The first is that this tool detects any significant changes that have occurred in Gaza since October 10, 2023. The vast majority of these changes are likely related to conflict damage, but not all. For example, placing a large number of tents on a previously open field would be detected, since this would change the amplitude of the signal reflected back to the Sentinel-1 satellite from that patch of land.
Second, because of the way the algorithm functions, older damage will be more confidently detected than newer damage. Thus, while the tool updates automatically as new imagery becomes available, it may take some time for newer damage to become visible. Other SAR-based methods can produce accurate estimates of damaged areas on a particular date. The Decentralized Damage Monitoring Group is working on such methodologies, with the aim of publicly disseminating damage maps that show not only where damage has occurred, but when.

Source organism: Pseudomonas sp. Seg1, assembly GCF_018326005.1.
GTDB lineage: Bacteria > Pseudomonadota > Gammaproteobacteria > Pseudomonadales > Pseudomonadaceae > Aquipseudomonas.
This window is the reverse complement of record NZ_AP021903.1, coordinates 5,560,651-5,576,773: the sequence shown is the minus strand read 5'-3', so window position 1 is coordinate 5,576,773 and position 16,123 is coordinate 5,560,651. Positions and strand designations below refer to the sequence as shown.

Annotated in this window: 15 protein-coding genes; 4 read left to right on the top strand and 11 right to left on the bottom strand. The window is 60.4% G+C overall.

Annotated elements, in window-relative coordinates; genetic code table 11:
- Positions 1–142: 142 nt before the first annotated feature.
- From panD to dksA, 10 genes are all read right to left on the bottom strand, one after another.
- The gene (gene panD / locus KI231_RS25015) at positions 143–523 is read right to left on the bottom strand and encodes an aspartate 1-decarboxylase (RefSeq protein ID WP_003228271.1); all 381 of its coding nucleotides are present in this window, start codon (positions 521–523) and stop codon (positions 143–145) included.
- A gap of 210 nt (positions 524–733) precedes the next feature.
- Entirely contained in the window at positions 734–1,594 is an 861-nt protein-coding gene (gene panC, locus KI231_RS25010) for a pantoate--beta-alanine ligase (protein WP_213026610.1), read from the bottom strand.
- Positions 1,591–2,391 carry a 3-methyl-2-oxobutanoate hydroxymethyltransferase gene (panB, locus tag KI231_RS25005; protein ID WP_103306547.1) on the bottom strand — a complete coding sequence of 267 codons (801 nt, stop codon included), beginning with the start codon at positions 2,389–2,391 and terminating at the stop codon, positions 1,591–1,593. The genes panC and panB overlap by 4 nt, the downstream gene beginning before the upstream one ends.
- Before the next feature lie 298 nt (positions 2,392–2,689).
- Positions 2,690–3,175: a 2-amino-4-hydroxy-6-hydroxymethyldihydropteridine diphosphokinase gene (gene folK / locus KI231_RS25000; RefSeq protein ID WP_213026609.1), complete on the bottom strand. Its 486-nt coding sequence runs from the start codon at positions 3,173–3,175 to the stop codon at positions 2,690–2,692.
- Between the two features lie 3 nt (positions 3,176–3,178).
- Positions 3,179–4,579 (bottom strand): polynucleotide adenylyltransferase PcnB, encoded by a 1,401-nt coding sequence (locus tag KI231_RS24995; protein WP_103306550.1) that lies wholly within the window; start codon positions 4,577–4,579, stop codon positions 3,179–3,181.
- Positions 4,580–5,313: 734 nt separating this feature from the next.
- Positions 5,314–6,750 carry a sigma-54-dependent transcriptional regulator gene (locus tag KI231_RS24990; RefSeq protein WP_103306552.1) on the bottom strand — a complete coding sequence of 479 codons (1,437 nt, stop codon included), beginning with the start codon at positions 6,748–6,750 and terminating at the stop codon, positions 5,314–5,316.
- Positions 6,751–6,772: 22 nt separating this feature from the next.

Finally, the assessment of population exposure is not a measure of actual or potential civilian casualties. These population estimates predate the most recent conflict in Gaza, and many civilians have fled. The affected population counts represent a ballpark estimate of the number of people who previously lived in areas that are now likely damaged or destroyed.
Accessing the Tool
The Gaza Damage Proxy Map uses previously established and tested methodology to provide estimates of damage to buildings. The data is updated approximately one to two times per week as new satellite imagery is gathered by the Sentinel-1 satellite. It therefore represents cumulative damage since October 10, not real-time damage to buildings.
Although the information provided by the tool is an estimate, it is useful for researchers to quickly gain an overview of damaged areas in the Gaza Strip.
You can access the Gaza Damage Proxy Map here.
A similar tool using the same methodology to assess damage in Ukraine following Russia’s full-scale invasion and in Turkey following the February 6 Turkey-Syria earthquake, can be accessed here.